Surveys must be conducted to better understand how unionid populations are currently distributed; however, they can be difficult to conduct and require significant expertise (Currier et al., 2018; Mackie, Morris, & Ming, 2008). Unionids are difficult to find in aquatic habitats due to the way they burrow into the benthic substrate, leaving only a portion of their exterior visible. This is further complicated by factors such as water depth and turbidity, often causing visibility of the benthic zone to be non-existent (Mackie et al., 2008; Sansom & Sassoubre, 2017). Traditional surveys attempt to quantitatively identify mussels via random quadrat sampling (RQS), a technique that involves surveying 1 m2 sections of substrate and counting the number and abundance of species (Mackie et al., 2008). RQS is not completely effective as it can overlook species present at low density, cause harassment to organisms, and can be very costly to conduct over large, or difficult to survey, areas (Sansom & Sassoubre, 2017). Qualitative surveys, such as timed searches, can be easier to conduct than RQS but have inherent disadvantages for finding cryptic species (Obermeyer, 1998). Alternative survey methods such as adaptive cluster sampling have been proposed for detecting unionids at low density; however, this method can become inefficient when a large search area is required and sample size increases (Smith, Villella, & Lemarié, 2003). Novel survey methods are needed to fully assess unionid populations as current methods are limiting in respect to species occurrence, density estimates, and upon the number of qualified personnel that can conduct them.

Environmental DNA (eDNA) analysis is a rapidly developing environmental survey technique which has the potential to improve many aspects of aquatic species sampling (Goldberg, Strickler, & Pilliod, 2015). eDNA methods have been proven in multiple contexts to be more sensitive, less costly, and less disturbing to the environment than conventional species detection techniques (Goldberg, Strickler, & Fremier, 2018; Hunter et al., 2018; Pilliod, Goldberg, Arkle, Waits, & Richardson, 2013; Simmons, Tucker, Chadderton, Jerde, & Mahon, 2016; Wilcox et al., 2013). However, there are a number of environmental and methodological variables which may injuriously affect the results of any eDNA study if not properly accounted for (Barnes et al., 2014; Jane et al., 2015; Wilcox et al., 2016). One variable of major concern is the presence of PCR inhibitors that prevent DNA amplification and mask eDNA presence (both in qPCR and next-generation sequencing), leading to false-negative results (McKee, Spear, & Pierson, 2015; Wilcox et al., 2018). Another example is the effect of water flow on eDNA detection probability (Deiner & Altermatt, 2014; Jane et al., 2015; Wilcox et al., 2016). Our understanding of how to navigate environmental variables to avoid confounding influences, and to maximize eDNA detection probability, should eventually culminate in a set of eDNA standards for different types of biological systems, pushing eDNA methods toward the forefront of conservation science.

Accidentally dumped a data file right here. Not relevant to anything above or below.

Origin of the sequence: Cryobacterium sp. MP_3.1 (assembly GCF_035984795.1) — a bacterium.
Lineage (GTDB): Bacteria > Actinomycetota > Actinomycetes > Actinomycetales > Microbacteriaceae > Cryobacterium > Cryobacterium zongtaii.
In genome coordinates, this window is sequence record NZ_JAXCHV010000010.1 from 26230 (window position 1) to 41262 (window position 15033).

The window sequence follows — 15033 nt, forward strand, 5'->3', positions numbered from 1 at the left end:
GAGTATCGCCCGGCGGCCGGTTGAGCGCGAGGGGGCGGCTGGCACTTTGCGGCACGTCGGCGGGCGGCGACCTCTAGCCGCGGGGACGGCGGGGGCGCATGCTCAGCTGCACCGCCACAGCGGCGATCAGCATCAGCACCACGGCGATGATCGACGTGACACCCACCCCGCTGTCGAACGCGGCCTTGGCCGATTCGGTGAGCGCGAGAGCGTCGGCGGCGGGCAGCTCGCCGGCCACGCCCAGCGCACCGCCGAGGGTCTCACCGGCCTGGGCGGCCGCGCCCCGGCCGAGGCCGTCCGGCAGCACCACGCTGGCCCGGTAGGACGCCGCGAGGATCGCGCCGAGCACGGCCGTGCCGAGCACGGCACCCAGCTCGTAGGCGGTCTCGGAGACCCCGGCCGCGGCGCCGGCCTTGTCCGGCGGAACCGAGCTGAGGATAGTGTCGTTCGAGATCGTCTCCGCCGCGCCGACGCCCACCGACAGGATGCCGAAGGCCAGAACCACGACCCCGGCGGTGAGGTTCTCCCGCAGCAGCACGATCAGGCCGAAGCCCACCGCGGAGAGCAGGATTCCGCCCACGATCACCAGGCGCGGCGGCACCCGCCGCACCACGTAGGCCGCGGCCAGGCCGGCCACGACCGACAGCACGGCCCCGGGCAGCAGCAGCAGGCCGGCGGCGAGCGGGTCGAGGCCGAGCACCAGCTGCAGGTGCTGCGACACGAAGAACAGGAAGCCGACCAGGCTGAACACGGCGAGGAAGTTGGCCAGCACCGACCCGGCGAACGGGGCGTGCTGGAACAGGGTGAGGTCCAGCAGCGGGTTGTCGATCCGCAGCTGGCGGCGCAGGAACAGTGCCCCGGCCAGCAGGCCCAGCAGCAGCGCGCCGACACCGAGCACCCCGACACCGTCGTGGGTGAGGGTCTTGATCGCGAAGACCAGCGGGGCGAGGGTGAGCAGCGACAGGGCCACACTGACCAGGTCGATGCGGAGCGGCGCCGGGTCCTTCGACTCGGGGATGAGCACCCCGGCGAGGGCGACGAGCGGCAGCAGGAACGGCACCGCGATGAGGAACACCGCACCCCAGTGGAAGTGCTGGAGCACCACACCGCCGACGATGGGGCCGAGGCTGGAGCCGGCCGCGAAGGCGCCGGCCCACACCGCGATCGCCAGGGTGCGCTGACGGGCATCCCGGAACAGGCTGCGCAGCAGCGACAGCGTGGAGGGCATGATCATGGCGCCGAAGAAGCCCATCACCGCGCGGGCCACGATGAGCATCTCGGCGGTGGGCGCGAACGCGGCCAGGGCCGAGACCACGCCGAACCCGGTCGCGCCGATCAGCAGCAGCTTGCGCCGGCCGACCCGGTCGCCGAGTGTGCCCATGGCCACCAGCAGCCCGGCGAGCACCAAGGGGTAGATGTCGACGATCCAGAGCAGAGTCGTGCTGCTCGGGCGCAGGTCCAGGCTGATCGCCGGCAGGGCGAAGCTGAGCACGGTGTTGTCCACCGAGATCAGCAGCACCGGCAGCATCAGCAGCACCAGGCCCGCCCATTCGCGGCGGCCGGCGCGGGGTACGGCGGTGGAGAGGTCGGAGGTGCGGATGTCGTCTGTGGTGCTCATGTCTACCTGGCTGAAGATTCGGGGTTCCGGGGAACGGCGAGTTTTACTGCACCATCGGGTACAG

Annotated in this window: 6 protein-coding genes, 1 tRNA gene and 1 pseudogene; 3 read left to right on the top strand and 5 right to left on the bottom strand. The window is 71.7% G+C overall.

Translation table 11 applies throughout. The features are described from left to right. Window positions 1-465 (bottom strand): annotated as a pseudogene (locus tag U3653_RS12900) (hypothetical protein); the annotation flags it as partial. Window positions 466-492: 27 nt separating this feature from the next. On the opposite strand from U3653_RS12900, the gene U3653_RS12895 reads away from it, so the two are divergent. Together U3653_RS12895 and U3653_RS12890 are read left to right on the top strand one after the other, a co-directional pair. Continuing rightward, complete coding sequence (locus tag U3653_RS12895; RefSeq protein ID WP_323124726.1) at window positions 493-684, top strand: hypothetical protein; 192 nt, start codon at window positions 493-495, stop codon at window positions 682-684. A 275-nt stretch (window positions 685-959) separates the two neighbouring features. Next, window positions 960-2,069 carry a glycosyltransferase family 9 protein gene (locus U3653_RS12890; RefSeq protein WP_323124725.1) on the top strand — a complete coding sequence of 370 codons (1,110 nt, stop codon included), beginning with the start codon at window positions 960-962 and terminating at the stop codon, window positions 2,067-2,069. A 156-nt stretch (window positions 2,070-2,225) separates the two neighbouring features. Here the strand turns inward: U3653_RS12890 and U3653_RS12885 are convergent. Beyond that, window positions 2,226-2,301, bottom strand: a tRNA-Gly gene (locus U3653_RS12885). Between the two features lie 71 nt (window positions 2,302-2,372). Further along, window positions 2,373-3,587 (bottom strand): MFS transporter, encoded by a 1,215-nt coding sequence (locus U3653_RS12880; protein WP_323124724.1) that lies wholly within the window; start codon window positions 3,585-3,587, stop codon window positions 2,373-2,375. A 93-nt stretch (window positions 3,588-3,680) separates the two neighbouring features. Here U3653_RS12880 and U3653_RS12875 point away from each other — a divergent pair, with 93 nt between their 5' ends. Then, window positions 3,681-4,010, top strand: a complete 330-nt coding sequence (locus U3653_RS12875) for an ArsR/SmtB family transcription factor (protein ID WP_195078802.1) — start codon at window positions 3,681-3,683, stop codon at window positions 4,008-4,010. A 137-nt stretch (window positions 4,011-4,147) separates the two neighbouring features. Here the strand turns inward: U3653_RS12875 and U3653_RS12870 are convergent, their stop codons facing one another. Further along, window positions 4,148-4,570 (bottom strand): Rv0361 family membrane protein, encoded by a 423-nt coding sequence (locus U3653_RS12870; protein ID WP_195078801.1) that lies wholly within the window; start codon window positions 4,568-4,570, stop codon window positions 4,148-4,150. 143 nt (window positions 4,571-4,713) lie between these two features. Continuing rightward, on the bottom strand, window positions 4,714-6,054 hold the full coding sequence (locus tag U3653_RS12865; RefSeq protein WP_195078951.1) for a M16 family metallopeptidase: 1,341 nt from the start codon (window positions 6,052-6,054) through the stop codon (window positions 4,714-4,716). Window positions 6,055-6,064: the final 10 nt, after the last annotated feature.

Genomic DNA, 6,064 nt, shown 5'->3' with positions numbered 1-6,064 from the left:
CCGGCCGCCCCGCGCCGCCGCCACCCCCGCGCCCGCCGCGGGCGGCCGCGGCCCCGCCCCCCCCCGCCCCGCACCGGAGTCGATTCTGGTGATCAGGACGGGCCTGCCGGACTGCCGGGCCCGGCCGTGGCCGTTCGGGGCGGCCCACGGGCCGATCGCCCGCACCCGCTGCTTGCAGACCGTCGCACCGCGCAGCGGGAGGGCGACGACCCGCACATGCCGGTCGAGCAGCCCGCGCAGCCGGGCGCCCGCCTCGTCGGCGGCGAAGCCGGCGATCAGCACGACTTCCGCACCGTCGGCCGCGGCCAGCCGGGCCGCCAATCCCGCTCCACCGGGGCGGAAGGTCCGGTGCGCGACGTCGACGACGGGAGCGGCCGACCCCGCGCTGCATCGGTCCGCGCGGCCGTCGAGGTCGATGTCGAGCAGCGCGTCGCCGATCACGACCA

There exists a potential for eDNA methods to be implemented for unionid surveys in conjunction with recovery efforts for imperiled species (e.g., relocation or reintroduction; Fisheries and Oceans Canada, 2018). One such imperiled species is the wavy-rayed lampmussel (Lampsilis fasciola, Rafinesque 1820) classified as “special concern" in 2010 (Fisheries and Oceans Canada, 2018). L. fasciola populations in Canada are limited to four river systems and one delta in southern Ontario. The purpose of this study was to examine eDNA detection rate at set sampling distances, under measured stream discharge, downstream of caged L. fasciola specimens placed in virgin territory, while also controlling for PCR inhibition during analysis. Our results will inform improvements to future eDNA surveys.